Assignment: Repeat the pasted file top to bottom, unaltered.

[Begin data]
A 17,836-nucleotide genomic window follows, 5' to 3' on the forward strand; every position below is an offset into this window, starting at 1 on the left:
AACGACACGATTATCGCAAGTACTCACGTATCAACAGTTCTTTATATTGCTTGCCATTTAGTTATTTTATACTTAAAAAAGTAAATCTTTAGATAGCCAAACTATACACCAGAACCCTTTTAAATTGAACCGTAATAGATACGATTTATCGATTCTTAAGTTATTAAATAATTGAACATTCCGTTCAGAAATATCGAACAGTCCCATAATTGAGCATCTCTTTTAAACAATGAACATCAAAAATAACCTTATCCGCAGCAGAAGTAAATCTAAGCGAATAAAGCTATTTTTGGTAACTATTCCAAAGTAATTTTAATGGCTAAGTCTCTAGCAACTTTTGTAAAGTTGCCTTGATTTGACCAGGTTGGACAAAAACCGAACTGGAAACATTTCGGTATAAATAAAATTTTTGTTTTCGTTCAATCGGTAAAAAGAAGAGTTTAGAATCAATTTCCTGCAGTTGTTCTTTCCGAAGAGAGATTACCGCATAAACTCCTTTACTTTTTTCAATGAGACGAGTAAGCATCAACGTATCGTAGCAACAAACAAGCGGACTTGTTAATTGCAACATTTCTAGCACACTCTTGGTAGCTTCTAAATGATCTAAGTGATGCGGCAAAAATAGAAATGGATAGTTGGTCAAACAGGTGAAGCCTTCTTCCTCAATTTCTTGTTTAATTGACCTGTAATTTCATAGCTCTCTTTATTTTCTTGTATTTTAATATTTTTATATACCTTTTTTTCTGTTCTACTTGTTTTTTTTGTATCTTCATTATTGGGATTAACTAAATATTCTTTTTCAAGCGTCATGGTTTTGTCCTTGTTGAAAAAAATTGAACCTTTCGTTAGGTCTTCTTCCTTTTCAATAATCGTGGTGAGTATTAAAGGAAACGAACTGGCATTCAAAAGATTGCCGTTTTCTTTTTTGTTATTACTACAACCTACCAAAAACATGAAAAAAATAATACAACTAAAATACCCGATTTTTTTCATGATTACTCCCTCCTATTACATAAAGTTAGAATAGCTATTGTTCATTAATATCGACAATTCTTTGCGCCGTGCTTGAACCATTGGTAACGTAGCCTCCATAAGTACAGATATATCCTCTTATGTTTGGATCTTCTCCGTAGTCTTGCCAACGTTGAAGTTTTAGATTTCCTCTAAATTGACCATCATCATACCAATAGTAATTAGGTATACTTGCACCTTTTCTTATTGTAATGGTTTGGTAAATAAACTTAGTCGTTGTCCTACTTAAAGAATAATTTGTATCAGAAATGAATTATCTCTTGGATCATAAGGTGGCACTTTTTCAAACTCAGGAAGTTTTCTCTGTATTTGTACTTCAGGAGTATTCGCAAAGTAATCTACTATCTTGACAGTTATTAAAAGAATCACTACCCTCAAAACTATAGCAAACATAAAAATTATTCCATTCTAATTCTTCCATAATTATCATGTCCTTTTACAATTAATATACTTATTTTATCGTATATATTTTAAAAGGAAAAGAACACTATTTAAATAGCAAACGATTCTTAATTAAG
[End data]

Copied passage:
A 17,836-nucleotide genomic window follows, 5' to 3' on the forward strand; every position below is an offset into this window, starting at 1 on the left:
AACGACACGATTATCGCAAGTACTCACGTATCAACAGTTCTTTATATTGCTTGCCATTTAGTTATTTTATACTTAAAAAAGTAAATCTTTAGATAGCCAAACTATACACCAGAACCCTTTTAAATTGAACCGTAATAGATACGATTTATCGATTCTTAAGTTATTAAATAATTGAACATTCCGTTCAGAAATATCGAACAGTCCCATAATTGAGCATCTCTTTTAAACAATGAACATCAAAAATAACCTTATCCGCAGCAGAAGTAAATCTAAGCGAATAAAGCTATTTTTGGTAACTATTCCAAAGTAATTTTAATGGCTAAGTCTCTAGCAACTTTTGTAAAGTTGCCTTGATTTGACCAGGTTGGACAAAAACCGAACTGGAAACATTTCGGTATAAATAAAATTTTTGTTTTCGTTCAATCGGTAAAAAGAAGAGTTTAGAATCAATTTCCTGCAGTTGTTCTTTCCGAAGAGAGATTACCGCATAAACTCCTTTACTTTTTTCAATGAGACGAGTAAGCATCAACGTATCGTAGCAACAAACAAGCGGACTTGTTAATTGCAACATTTCTAGCACACTCTTGGTAGCTTCTAAATGATCTAAGTGATGCGGCAAAAATAGAAATGGATAGTTGGTCAAACAGGTGAAGCCTTCTTCCTCAATTTCTTGTTTAATTGACCTGTAATTTCATAGCTCTCTTTATTTTCTTGTATTTTAATATTTTTATATACCTTTTTTTCTGTTCTACTTGTTTTTTTTGTATCTTCATTATTGGGATTAACTAAATATTCTTTTTCAAGCGTCATGGTTTTGTCCTTGTTGAAAAAAATTGAACCTTTCGTTAGGTCTTCTTCCTTTTCAATAATCGTGGTGAGTATTAAAGGAAACGAACTGGCATTCAAAAGATTGCCGTTTTCTTTTTTGTTATTACTACAACCTACCAAAAACATGAAAAAAATAATACAACTAAAATACCCGATTTTTTTCATGATTACTCCCTCCTATTACATAAAGTTAGAATAGCTATTGTTCATTAATATCGACAATTCTTTGCGCCGTGCTTGAACCATTGGTAACGTAGCCTCCATAAGTACAGATATATCCTCTTATGTTTGGATCTTCTCCGTAGTCTTGCCAACGTTGAAGTTTTAGATTTCCTCTAAATTGACCATCATCATACCAATAGTAATTAGGTATACTTGCACCTTTTCTTATTGTAATGGTTTGGTAAATAAACTTAGTCGTTGTCCTACTTAAAGAATAATTTGTATCAGAAATGAATTATCTCTTGGATCATAAGGTGGCACTTTTTCAAACTCAGGAAGTTTTCTCTGTATTTGTACTTCAGGAGTATTCGCAAAGTAATCTACTATCTTGACAGTTATTAAAAGAATCACTACCCTCAAAACTATAGCAAACATAAAAATTATTCCATTCTAATTCTTCCATAATTATCATGTCCTTTTACAATTAATATACTTATTTTATCGTATATATTTTAAAAGGAAAAGAACACTATTTAAATAGCAAACGATTCTTAATTAAG